COVID-19 hit everyone hard. Unfortunately, women have absorbed much of the burden at the intersection of the workforce and child care crises caused by the pandemic.
In spring 2020, the unemployment rate increased for everyone, but it catapulted for women. Nationally, the women’s unemployment rate rose as high as 16% versus approximately 13.6% for men.
When Virginia lost 365,200 jobs in April 2020, the leisure and hospitality industry experienced particularly heavy losses. These jobs, often filled by women, included positions at entertainment venues, museums, restaurants and bars, and hotels and motels.
Nearly a year later, Virginia’s unemployment rate has fallen from 10.6% to 5.1%, yet the leisure and hospitality industry has yet to fully recover — and continues to see job losses.
Nationally, the unemployment rate has leveled out both for men and for women at around 6%. Yet, the falling unemployment rate does not paint a full picture of the ways in which COVID-19 has exacerbated inequities for women in the workforce.
The unemployment rate accounts for people who are not employed but actively are seeking work. This means that those who no longer are looking for work are not captured in unemployment numbers — completely missing the number of women who entirely have dropped out of the labor force.
If the nearly 2 million women who have left the labor force since February 2020 were counted among the unemployed, the women’s unemployment rate would have been 8% in March 2021, and we would not be nearly as optimistic about a postpandemic recovery.
Two main factors led to the current “she-cession.” First, when schools went virtual, many families were forced to grapple with school closures and inaccessible or unaffordable child care.
As a result, women left their jobs at a higher rate than men to care for children. Many mothers dropped out of the labor market entirely and are more likely than fathers to cite child care issues as their reason.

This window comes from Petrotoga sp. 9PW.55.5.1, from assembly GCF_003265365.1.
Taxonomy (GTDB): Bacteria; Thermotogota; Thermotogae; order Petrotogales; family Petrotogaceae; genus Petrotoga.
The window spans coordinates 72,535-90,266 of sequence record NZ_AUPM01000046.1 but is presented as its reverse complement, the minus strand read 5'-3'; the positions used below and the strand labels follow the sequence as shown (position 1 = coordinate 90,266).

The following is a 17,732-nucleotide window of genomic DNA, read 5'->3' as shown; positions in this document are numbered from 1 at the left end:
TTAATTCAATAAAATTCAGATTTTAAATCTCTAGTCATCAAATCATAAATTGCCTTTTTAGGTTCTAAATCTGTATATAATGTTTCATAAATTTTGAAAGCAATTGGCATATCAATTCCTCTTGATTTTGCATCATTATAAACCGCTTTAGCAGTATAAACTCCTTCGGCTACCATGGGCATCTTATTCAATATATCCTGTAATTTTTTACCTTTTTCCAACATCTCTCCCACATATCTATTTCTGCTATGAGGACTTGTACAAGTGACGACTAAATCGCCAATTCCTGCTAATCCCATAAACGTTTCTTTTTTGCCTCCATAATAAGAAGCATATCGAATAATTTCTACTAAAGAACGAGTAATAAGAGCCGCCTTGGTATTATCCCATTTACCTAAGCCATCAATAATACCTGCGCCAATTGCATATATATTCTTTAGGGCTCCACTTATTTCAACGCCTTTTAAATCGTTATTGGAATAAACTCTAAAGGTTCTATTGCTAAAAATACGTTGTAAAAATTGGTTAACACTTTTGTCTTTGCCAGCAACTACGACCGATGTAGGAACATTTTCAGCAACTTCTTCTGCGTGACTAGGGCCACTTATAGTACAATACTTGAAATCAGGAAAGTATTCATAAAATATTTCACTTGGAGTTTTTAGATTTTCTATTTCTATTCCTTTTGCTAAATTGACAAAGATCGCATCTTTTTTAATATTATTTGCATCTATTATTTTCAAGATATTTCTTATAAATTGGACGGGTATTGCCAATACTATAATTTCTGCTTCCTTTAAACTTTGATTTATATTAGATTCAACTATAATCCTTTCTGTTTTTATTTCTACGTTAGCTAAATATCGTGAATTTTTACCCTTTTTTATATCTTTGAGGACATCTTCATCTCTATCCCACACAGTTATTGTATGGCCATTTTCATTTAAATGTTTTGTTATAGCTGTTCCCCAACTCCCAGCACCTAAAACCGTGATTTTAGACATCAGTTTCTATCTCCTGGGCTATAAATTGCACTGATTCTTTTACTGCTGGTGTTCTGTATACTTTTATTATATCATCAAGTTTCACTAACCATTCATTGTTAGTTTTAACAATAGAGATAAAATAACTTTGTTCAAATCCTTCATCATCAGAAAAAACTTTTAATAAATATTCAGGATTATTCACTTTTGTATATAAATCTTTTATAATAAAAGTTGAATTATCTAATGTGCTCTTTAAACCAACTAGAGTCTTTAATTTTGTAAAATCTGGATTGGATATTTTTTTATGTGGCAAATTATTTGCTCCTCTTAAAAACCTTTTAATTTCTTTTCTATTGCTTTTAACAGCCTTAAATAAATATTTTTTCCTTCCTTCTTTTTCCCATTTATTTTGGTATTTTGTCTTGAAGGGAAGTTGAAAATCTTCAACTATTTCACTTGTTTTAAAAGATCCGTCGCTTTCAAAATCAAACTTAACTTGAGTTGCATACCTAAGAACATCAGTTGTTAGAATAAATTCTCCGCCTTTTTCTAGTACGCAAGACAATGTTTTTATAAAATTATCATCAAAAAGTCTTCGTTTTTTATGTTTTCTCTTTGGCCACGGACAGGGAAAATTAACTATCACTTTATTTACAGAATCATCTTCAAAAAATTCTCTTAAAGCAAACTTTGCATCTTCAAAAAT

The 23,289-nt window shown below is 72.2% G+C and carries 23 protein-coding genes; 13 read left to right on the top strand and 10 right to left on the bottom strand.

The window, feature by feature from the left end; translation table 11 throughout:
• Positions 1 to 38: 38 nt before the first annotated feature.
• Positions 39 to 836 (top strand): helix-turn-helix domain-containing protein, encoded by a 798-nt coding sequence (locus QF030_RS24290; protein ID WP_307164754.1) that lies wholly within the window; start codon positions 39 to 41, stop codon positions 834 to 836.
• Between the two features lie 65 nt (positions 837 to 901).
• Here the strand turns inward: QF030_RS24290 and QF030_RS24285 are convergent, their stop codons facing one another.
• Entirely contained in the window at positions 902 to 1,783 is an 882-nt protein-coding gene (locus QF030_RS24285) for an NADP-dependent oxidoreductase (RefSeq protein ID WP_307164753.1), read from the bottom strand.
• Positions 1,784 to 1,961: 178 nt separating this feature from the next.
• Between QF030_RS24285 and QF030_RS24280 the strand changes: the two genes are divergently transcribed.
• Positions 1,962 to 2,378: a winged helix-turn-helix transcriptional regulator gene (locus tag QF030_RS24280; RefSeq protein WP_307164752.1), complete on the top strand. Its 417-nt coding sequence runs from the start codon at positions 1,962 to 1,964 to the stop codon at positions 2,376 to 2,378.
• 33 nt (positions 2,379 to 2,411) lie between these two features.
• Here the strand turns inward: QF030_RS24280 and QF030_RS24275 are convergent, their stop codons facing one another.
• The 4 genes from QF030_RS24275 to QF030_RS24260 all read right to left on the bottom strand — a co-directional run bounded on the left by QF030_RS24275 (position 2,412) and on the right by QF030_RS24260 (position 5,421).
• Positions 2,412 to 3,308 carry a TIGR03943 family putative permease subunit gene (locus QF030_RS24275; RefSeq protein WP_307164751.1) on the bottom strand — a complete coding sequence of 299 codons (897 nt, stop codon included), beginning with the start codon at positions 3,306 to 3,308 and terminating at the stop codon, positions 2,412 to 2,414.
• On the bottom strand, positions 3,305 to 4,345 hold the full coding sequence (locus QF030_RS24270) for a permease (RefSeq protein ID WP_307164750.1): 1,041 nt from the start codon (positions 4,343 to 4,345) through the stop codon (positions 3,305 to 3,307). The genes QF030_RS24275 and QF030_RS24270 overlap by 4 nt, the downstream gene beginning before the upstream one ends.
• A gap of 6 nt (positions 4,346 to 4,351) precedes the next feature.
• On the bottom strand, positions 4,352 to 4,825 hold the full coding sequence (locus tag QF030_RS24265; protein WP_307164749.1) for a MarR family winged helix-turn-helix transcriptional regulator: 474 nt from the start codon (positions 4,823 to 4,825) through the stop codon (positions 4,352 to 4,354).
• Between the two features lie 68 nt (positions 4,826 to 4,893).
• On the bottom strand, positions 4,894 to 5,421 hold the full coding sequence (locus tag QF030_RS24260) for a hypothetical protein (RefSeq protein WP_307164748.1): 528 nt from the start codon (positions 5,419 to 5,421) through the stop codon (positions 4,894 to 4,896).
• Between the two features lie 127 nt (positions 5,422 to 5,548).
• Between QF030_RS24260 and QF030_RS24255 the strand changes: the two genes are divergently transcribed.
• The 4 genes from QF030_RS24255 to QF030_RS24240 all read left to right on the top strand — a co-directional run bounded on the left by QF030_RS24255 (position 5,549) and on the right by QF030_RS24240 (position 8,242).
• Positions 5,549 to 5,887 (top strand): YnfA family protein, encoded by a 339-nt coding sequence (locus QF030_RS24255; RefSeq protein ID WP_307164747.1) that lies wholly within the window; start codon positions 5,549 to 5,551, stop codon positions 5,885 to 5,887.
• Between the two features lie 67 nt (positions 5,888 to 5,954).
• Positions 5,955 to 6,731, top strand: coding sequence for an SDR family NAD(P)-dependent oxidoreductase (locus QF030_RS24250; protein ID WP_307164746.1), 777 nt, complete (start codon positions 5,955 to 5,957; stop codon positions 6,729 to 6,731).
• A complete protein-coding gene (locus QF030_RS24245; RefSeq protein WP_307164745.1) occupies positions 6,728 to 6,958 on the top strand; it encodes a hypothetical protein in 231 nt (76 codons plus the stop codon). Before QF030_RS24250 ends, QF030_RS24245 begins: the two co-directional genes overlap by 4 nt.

Second, women tend to fill positions within industries that most are affected by COVID-19. Compared to a year ago, Virginia industries saw the largest job losses in leisure and hospitality, government, and education and health services.
These sectors include maids and housekeeping cleaners — the individuals who maintain the cleanliness of the places in which we live, work and play, such as offices, hotels, movie theaters, hospitals and so much more. It also includes our food service providers, teachers and professors, social workers and health practitioners.
These industry-specific job losses are felt even harder by Black women and Latinas, groups that are overrepresented in the leisure and hospitality and education and health services industries.
While the overall unemployment rate fell to 6.3% in January 2021, it rose to 8.5% for Black women and sat at 8.8% for Latinas. Simply put: Black and Latina mothers are experiencing the greatest impact of COVID-19 in the workforce, and these jobs probably are going to be the slowest to come back.
We must come together as a community to support mothers and their children. Two critical parts of this solution are access to quality, affordable child care and workforce development programs.
In Virginia, we are seeing some promising movement in making quality, affordable and accessible child care a reality. In December, a statewide partnership launched to ensure all Virginians will have access to quality child care, regardless of income, by 2030.
On April 1, House Bill 2206, introduced by House Speaker Eileen Filler-Corn, D-Fairfax, created new short-term eligibility criteria that will allow more parents to seek child care assistance while battling the negative economic impacts of the pandemic. But that’s not enough.
At United Way of Greater Richmond & Petersburg, we’re launching WomenRise, a program that offers a multigenerational solution. Targeting the growth of both mother and child through workforce development and child care, WomenRise provides child care scholarships to empower single mothers to complete their education or training in search of a better job and a higher wage.
Children receive support to attend licensed child care facilities. Mothers are empowered to pursue postsecondary education and training in pursuit of living-wage, reliable jobs. The whole family and our entire community benefits.
United Way of Greater Richmond & Petersburg believes that every individual in our region — particularly those who are put at automatic, systemic disadvantages — deserves to be supported along the path to success.
This Mother’s Day, we must take time to acknowledge the sacrifices of our community’s mothers during the COVID-19 pandemic, and the impact these heroic actions have had on our local economy. But we cannot stop there. We must unite to support them, as the ripple effects of our actions will impact our community for generations to come.
Audrey Trussell is vice president of community impact with the United Way of Greater Richmond & Petersburg. Contact her at: email@example.com